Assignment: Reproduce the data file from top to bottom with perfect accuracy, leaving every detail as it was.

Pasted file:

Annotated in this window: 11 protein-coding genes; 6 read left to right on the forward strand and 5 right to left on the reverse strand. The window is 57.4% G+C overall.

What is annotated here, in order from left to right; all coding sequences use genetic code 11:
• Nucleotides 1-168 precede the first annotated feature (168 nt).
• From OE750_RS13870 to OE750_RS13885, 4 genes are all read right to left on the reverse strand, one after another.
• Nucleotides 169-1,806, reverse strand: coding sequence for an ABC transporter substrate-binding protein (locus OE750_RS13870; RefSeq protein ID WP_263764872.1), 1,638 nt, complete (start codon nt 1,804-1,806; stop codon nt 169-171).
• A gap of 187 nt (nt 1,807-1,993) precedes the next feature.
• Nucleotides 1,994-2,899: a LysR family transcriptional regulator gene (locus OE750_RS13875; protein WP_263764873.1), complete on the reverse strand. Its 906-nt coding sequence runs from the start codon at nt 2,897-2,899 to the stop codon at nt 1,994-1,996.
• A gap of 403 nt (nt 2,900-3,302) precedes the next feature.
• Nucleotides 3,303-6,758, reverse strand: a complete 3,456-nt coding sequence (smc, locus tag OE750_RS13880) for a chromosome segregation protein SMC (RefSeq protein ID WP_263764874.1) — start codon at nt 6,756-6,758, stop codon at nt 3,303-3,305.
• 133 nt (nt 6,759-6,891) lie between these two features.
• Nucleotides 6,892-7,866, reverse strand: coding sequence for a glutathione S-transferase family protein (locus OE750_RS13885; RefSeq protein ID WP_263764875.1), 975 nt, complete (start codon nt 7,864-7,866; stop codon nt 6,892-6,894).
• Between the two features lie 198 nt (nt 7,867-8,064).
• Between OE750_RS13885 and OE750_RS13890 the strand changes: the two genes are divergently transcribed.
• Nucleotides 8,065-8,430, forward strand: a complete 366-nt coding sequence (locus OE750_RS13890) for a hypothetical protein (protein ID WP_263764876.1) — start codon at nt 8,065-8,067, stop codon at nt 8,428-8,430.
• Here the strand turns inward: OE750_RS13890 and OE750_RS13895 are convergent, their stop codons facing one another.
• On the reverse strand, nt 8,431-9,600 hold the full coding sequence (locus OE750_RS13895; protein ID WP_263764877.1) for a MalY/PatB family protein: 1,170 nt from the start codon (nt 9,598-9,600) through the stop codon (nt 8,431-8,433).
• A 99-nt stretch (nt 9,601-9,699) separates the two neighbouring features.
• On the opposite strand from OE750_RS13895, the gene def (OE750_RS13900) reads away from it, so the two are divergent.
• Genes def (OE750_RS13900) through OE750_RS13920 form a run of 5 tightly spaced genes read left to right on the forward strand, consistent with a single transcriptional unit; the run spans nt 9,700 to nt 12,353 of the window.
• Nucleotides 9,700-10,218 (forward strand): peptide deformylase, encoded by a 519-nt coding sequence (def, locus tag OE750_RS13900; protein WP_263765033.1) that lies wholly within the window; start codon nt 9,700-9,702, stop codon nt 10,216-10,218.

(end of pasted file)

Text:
Annotated in this window: 11 protein-coding genes; 6 read left to right on the forward strand and 5 right to left on the reverse strand. The window is 57.4% G+C overall.

What is annotated here, in order from left to right; all coding sequences use genetic code 11:
• Nucleotides 1-168 precede the first annotated feature (168 nt).
• From OE750_RS13870 to OE750_RS13885, 4 genes are all read right to left on the reverse strand, one after another.
• Nucleotides 169-1,806, reverse strand: coding sequence for an ABC transporter substrate-binding protein (locus OE750_RS13870; RefSeq protein ID WP_263764872.1), 1,638 nt, complete (start codon nt 1,804-1,806; stop codon nt 169-171).
• A gap of 187 nt (nt 1,807-1,993) precedes the next feature.
• Nucleotides 1,994-2,899: a LysR family transcriptional regulator gene (locus OE750_RS13875; protein WP_263764873.1), complete on the reverse strand. Its 906-nt coding sequence runs from the start codon at nt 2,897-2,899 to the stop codon at nt 1,994-1,996.
• A gap of 403 nt (nt 2,900-3,302) precedes the next feature.
• Nucleotides 3,303-6,758, reverse strand: a complete 3,456-nt coding sequence (smc, locus tag OE750_RS13880) for a chromosome segregation protein SMC (RefSeq protein ID WP_263764874.1) — start codon at nt 6,756-6,758, stop codon at nt 3,303-3,305.
• 133 nt (nt 6,759-6,891) lie between these two features.
• Nucleotides 6,892-7,866, reverse strand: coding sequence for a glutathione S-transferase family protein (locus OE750_RS13885; RefSeq protein ID WP_263764875.1), 975 nt, complete (start codon nt 7,864-7,866; stop codon nt 6,892-6,894).
• Between the two features lie 198 nt (nt 7,867-8,064).
• Between OE750_RS13885 and OE750_RS13890 the strand changes: the two genes are divergently transcribed.
• Nucleotides 8,065-8,430, forward strand: a complete 366-nt coding sequence (locus OE750_RS13890) for a hypothetical protein (protein ID WP_263764876.1) — start codon at nt 8,065-8,067, stop codon at nt 8,428-8,430.
• Here the strand turns inward: OE750_RS13890 and OE750_RS13895 are convergent, their stop codons facing one another.
• On the reverse strand, nt 8,431-9,600 hold the full coding sequence (locus OE750_RS13895; protein ID WP_263764877.1) for a MalY/PatB family protein: 1,170 nt from the start codon (nt 9,598-9,600) through the stop codon (nt 8,431-8,433).
• A 99-nt stretch (nt 9,601-9,699) separates the two neighbouring features.
• On the opposite strand from OE750_RS13895, the gene def (OE750_RS13900) reads away from it, so the two are divergent.
• Genes def (OE750_RS13900) through OE750_RS13920 form a run of 5 tightly spaced genes read left to right on the forward strand, consistent with a single transcriptional unit; the run spans nt 9,700 to nt 12,353 of the window.
• Nucleotides 9,700-10,218 (forward strand): peptide deformylase, encoded by a 519-nt coding sequence (def, locus tag OE750_RS13900; protein WP_263765033.1) that lies wholly within the window; start codon nt 9,700-9,702, stop codon nt 10,216-10,218.